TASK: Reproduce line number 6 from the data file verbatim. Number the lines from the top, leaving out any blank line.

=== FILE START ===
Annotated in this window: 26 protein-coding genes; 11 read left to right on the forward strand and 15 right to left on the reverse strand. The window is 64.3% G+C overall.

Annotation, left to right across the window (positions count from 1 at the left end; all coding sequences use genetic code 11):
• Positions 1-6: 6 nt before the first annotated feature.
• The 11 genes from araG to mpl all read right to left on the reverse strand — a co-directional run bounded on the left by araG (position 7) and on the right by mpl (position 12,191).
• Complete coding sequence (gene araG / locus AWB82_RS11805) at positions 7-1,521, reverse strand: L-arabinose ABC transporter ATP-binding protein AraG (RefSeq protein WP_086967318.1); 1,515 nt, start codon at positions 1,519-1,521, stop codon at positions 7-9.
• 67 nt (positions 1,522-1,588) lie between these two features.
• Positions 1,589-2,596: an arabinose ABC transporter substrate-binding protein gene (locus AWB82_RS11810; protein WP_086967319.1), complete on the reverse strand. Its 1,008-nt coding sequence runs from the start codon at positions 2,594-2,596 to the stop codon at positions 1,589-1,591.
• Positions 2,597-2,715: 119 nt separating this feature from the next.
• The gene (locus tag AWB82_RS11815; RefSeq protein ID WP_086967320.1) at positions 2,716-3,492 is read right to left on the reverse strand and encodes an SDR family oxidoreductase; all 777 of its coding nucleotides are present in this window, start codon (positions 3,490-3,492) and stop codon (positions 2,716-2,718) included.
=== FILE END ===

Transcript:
• 67 nt (positions 1,522-1,588) lie between these two features.